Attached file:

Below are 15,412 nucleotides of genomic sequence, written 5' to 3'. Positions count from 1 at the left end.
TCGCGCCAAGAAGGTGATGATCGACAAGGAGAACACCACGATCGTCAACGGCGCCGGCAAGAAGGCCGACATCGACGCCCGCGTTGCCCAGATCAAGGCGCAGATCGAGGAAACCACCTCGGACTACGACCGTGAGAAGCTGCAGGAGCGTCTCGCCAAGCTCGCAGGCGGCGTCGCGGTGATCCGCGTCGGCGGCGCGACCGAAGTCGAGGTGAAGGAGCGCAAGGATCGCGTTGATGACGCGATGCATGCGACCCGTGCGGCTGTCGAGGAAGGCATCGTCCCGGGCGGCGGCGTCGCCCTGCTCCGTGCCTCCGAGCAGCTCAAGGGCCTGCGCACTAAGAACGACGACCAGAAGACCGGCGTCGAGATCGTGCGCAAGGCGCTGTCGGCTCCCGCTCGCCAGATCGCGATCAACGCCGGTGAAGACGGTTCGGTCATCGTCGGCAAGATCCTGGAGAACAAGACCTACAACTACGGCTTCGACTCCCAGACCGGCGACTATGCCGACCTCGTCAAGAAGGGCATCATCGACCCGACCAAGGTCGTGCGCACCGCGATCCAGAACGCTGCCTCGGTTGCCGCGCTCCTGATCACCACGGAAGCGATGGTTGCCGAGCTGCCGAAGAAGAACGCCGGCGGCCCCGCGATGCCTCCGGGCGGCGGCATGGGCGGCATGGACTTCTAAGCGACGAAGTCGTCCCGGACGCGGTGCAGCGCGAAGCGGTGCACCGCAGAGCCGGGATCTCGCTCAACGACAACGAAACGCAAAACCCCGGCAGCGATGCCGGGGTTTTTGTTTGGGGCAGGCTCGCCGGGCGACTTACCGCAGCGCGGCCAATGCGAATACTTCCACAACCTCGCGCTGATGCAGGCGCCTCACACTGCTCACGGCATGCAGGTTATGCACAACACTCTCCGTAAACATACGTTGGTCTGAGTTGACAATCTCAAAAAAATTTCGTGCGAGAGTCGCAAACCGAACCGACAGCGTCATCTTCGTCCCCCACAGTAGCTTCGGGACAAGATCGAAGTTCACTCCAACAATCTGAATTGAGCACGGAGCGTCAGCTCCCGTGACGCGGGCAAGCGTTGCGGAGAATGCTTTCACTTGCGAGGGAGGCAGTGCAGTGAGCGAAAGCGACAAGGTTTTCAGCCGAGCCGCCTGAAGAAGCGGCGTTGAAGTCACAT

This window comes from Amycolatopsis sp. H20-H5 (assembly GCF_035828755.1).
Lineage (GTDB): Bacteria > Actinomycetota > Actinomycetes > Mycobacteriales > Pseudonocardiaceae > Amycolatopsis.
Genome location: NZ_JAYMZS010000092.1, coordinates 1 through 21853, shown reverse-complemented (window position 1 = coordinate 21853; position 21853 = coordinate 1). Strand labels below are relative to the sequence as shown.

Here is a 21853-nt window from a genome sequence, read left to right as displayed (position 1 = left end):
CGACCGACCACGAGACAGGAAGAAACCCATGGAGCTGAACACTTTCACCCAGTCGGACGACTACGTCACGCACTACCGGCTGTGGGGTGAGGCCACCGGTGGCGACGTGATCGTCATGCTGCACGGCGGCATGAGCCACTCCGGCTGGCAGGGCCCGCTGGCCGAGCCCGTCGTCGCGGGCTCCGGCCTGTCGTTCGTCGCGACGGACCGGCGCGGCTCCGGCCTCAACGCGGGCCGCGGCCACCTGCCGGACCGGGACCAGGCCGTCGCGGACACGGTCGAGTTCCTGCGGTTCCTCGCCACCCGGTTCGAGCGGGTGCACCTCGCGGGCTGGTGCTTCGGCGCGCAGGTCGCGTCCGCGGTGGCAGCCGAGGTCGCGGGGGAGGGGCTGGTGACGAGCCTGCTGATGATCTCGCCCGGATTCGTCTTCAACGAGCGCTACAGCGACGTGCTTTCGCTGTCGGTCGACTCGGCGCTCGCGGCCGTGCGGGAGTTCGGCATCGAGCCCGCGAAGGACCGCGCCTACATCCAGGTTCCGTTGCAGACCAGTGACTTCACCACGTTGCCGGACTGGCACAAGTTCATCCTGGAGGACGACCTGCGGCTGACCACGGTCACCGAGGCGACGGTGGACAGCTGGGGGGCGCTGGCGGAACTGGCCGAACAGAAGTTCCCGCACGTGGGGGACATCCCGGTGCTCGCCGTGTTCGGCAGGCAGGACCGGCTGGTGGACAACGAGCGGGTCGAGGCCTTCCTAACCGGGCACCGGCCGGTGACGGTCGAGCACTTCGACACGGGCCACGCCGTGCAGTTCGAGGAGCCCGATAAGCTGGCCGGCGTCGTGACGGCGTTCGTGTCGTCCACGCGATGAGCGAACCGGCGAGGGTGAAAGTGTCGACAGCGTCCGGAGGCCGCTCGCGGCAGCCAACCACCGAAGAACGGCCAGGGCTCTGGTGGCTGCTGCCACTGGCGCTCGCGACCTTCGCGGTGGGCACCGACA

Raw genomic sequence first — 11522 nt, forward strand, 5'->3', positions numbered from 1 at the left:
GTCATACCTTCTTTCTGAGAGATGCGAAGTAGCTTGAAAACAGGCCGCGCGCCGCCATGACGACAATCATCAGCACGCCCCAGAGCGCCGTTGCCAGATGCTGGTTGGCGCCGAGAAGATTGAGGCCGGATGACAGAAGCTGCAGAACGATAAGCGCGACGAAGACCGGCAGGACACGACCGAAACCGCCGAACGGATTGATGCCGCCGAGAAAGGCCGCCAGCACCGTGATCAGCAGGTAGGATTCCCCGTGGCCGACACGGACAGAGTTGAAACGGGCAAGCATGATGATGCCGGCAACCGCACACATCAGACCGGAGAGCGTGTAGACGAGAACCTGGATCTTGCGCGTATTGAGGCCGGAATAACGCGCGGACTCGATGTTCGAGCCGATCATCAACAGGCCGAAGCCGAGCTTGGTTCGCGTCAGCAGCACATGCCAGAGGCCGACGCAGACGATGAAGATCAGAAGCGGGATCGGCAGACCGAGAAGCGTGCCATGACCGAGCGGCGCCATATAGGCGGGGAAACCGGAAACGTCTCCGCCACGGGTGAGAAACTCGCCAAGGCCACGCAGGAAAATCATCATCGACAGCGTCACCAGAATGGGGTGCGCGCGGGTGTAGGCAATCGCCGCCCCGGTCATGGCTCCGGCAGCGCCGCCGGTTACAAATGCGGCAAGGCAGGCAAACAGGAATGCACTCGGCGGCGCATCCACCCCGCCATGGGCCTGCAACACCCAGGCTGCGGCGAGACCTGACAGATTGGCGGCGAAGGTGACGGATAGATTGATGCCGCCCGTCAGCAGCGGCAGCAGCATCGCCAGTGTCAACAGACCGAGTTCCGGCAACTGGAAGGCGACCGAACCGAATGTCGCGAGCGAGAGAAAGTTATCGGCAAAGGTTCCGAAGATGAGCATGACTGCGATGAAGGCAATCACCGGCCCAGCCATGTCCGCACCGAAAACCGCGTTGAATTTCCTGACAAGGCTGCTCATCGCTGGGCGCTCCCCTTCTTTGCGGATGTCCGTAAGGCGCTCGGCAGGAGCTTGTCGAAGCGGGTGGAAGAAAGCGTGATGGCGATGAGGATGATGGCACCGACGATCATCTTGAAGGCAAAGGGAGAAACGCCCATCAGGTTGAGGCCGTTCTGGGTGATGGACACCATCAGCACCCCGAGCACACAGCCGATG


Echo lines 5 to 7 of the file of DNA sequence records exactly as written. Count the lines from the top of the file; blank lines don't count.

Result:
Genome location: NZ_JAYMZS010000092.1, coordinates 1 through 21853, shown reverse-complemented (window position 1 = coordinate 21853; position 21853 = coordinate 1). Strand labels below are relative to the sequence as shown.

Here is a 21853-nt window from a genome sequence, read left to right as displayed (position 1 = left end):
CGACCGACCACGAGACAGGAAGAAACCCATGGAGCTGAACACTTTCACCCAGTCGGACGACTACGTCACGCACTACCGGCTGTGGGGTGAGGCCACCGGTGGCGACGTGATCGTCATGCTGCACGGCGGCATGAGCCACTCCGGCTGGCAGGGCCCGCTGGCCGAGCCCGTCGTCGCGGGCTCCGGCCTGTCGTTCGTCGCGACGGACCGGCGCGGCTCCGGCCTCAACGCGGGCCGCGGCCACCTGCCGGACCGGGACCAGGCCGTCGCGGACACGGTCGAGTTCCTGCGGTTCCTCGCCACCCGGTTCGAGCGGGTGCACCTCGCGGGCTGGTGCTTCGGCGCGCAGGTCGCGTCCGCGGTGGCAGCCGAGGTCGCGGGGGAGGGGCTGGTGACGAGCCTGCTGATGATCTCGCCCGGATTCGTCTTCAACGAGCGCTACAGCGACGTGCTTTCGCTGTCGGTCGACTCGGCGCTCGCGGCCGTGCGGGAGTTCGGCATCGAGCCCGCGAAGGACCGCGCCTACATCCAGGTTCCGTTGCAGACCAGTGACTTCACCACGTTGCCGGACTGGCACAAGTTCATCCTGGAGGACGACCTGCGGCTGACCACGGTCACCGAGGCGACGGTGGACAGCTGGGGGGCGCTGGCGGAACTGGCCGAACAGAAGTTCCCGCACGTGGGGGACATCCCGGTGCTCGCCGTGTTCGGCAGGCAGGACCGGCTGGTGGACAACGAGCGGGTCGAGGCCTTCCTAACCGGGCACCGGCCGGTGACGGTCGAGCACTTCGACACGGGCCACGCCGTGCAGTTCGAGGAGCCCGATAAGCTGGCCGGCGTCGTGACGGCGTTCGTGTCGTCCACGCGATGAGCGAACCGGCGAGGGTGAAAGTGTCGACAGCGTCCGGAGGCCGCTCGCGGCAGCCAACCACCGAAGAACGGCCAGGGCTCTGGTGGCTGCTGCCACTGGCGCTCGCGACCTTCGCGGTGGGCACCGACA